The Subprime Market in Canada
There have been talks about Canada’s subprime mortgage industry getting out of control as the banks turn more and more clients away who have less than perfect credit. Who are these so called less than perfect clients turning to? In some cases, sure they’re turning to Alt-A lenders (which stands for Alternative A-Paper lenders, also known as subprime or “B” lenders) who often price upwards of 100 basis points over posted rates.
A growing number of mortgages are being funded outside of The Big Five banks. Speculation suggests that this is due to the recent changes brought on by the CMHC including shortening amortization periods and increasing down payment amounts. Naturally, the banks do not want to lend to anyone that doesn’t qualify for CMHC insurance.
However, there are many qualified individuals who turn to lenders outside of The Big Five for other reasons. One example of this would be someone who is self-employed and whose taxable income after deductions makes it tough to gain approval through the conventional line up. It is important to understand that just because it isn’t a prime mortgage through one of The Big Five, does not necessarily mean that it is a sub-prime mortgage. There is a market out there that has been referred to as a “near prime” mortgage and is nothing close to the literal subprime market that was created in the states.
The NEAR (not sub) Prime Mortgage Market in Canada
There is a misconception that if you don’t qualify for a mortgage at a major bank you can easily just go through a mortgage broker instead. The decision to call on a mortgage broker and their lenders is different for everyone but the mortgages available through the broker channel are not by any means of a lower quality or riskier (heck, half of the time brokers fund mortgages with major banks).
But if you do find yourself in a tough situation (such as our self-employed friend above), a mortgage broker may have access to alternative lenders that specialize in arranging home loans for ‘near-prime’ borrowers.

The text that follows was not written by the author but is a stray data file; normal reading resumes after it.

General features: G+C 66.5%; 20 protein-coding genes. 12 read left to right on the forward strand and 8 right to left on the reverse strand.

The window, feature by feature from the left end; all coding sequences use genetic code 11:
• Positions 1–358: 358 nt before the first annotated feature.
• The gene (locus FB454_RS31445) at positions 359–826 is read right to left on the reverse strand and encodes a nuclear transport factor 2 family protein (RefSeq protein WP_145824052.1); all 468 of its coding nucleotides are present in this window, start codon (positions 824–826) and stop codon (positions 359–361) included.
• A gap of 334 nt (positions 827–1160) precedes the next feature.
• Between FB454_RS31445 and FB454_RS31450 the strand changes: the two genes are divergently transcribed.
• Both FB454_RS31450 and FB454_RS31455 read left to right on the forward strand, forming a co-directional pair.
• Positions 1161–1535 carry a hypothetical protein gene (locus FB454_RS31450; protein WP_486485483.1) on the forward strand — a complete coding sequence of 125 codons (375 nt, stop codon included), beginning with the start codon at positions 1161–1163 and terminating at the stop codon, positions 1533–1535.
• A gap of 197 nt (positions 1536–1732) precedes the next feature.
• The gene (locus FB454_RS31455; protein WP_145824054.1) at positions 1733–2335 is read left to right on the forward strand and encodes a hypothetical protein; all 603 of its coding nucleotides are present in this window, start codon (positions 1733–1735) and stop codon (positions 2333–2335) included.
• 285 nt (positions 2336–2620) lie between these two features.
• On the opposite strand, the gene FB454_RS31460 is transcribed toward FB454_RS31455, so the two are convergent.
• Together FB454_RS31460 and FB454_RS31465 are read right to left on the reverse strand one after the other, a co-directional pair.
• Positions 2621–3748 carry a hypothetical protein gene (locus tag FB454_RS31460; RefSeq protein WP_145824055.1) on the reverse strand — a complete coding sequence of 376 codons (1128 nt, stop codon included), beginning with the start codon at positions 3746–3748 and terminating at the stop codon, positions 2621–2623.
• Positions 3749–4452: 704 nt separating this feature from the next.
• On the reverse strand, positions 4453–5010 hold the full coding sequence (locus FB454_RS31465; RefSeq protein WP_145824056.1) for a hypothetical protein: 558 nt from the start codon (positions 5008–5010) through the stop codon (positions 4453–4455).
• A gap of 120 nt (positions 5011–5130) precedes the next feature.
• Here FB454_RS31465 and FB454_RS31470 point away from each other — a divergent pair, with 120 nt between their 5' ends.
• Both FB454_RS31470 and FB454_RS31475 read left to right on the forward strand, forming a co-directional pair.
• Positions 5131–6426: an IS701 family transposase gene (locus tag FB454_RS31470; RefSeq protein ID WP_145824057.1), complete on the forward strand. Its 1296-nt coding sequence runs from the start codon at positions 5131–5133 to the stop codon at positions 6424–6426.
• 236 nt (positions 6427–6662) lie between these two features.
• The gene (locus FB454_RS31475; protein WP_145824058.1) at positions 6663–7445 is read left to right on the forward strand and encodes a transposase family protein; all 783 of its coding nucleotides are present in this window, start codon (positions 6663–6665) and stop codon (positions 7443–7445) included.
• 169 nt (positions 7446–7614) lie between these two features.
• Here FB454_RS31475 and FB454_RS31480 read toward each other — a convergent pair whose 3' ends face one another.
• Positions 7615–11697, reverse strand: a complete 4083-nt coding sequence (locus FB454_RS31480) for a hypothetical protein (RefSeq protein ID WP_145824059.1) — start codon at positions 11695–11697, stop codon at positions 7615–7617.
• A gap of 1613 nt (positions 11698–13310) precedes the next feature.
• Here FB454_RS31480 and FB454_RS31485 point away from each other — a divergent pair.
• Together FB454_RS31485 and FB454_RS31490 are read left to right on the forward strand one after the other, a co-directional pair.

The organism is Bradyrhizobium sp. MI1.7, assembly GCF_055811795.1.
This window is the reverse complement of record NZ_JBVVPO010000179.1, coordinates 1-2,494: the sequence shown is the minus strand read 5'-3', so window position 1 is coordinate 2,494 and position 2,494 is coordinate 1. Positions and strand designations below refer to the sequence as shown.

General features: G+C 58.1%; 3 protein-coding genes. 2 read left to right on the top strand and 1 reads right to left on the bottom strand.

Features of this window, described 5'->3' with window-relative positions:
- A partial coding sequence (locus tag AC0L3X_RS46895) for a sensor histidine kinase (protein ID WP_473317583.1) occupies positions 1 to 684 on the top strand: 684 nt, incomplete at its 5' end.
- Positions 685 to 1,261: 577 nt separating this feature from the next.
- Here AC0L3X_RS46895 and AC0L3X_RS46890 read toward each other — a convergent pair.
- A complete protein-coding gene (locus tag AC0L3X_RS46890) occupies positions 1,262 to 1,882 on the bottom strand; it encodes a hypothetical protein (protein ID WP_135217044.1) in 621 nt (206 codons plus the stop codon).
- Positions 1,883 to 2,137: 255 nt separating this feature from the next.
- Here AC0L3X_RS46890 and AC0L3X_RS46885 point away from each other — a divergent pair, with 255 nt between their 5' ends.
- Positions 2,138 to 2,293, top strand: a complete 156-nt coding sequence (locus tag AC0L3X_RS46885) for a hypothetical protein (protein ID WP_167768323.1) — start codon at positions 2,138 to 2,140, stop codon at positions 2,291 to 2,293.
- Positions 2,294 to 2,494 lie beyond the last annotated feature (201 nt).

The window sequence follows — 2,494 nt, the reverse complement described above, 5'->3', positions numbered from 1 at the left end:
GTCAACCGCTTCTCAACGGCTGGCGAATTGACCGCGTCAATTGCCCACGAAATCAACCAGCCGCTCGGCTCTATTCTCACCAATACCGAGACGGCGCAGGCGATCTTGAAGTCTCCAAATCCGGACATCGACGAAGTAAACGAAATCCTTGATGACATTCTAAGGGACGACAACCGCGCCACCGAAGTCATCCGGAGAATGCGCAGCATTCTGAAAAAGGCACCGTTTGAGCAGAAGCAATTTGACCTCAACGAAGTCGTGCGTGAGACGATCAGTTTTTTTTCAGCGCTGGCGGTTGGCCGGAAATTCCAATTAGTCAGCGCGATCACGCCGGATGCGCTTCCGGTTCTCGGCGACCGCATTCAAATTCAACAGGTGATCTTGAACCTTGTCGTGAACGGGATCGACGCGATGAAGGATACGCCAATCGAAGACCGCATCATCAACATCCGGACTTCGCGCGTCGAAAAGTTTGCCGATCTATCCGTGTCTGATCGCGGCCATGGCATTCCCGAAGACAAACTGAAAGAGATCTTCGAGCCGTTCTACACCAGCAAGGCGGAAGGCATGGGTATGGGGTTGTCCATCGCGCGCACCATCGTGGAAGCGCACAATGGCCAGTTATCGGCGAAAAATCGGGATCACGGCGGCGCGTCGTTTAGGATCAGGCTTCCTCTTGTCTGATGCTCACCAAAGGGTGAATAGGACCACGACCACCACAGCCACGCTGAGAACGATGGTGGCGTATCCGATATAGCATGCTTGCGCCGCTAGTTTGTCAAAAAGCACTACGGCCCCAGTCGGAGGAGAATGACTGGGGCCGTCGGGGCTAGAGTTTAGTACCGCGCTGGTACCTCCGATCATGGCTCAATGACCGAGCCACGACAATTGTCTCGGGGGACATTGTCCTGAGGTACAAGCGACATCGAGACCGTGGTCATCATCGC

It is important to note that loans for the NINJAs (no income, no job and no assets) and negative amortization loans etc. are NOT readily available through a mortgage broker. These are the true ‘subprime’ mortgages and are typically referred to as private mortgages funded by people with deep pockets who don’t use leveraging techniques to make the deal. These private mortgages will often help out a client who needs a second mortgage and their current lender will not surpass the 75-85 per cent loan to value level. This LTV rule of thumb ensures that the lender has a 15-25 per cent cushion on the value of the home before the lender is really at risk.
Is Canada Really Headed for a Meltdown?
I don’t see it that way! At first glance, the fact that more and more mortgages are being funded outside of RBC, TD, BNS, BMO and CIBC mixed with a decrease in the average price of a home could signal a cause for concern; but experts are saying that Canada has no true subprime market.
Yes monthly home sales are at an all-time high but year over year we are not seeing the same exponential growth in sales nationally. This is due to moderate gains in major centres (Toronto, Calgary, Montreal, Ottawa and Quebec City) which are offset by declines in Vancouver and the Fraser Valley. Last year Vancouver ran at unusually strong sales levels and things are just starting to get back to normal vs. the crash that some are suggesting. *A look at March 2012 versus February 2012 and March 2012 versus March 2011. Statistics taken from CREAstats
The other concern is the decrease in the average sale price of homes nationally. Again, last year Vancouver had record high-end home sales in their priciest of neighbourhoods. There definitely has been a decline in the average sale price of homes in Vancouver but this is due to the change in the sales mix, not due to housing deflation by any means. Overall Toronto is actually stronger than last spring. The tug of war between Toronto and Vancouver has made it seem that prices are decreasing but it’s really just an adjustment to the marketable properties available.
RateSupermarket.ca Week in Review
The biggest change this week on the Best Mortgage Rates page was for the better! The 5 year fixed rate and the 3 year variable rate both dropped by 10bps. Small movements were seen in the 3 year fixed rate (up 5bps) and the 7 and 10 year fixed rates (both up 1bps). Do you want to know when the best mortgage rates change? Be the first to know and sign up for RateAlert, RateSupermarket.ca will e-mail you a daily digest of the mortgage rates that have changed in your area!
The most popular searched rate remains, still in the lead is the 5 year fixed rate (47.4 per cent of visitors searched for this rate over the last week). Following the 5 year fixed are the 5 year variable rate (21.8 per cent), 10 year fixed rate (8.4 per cent) and the 3 year fixed (7.0 per cent).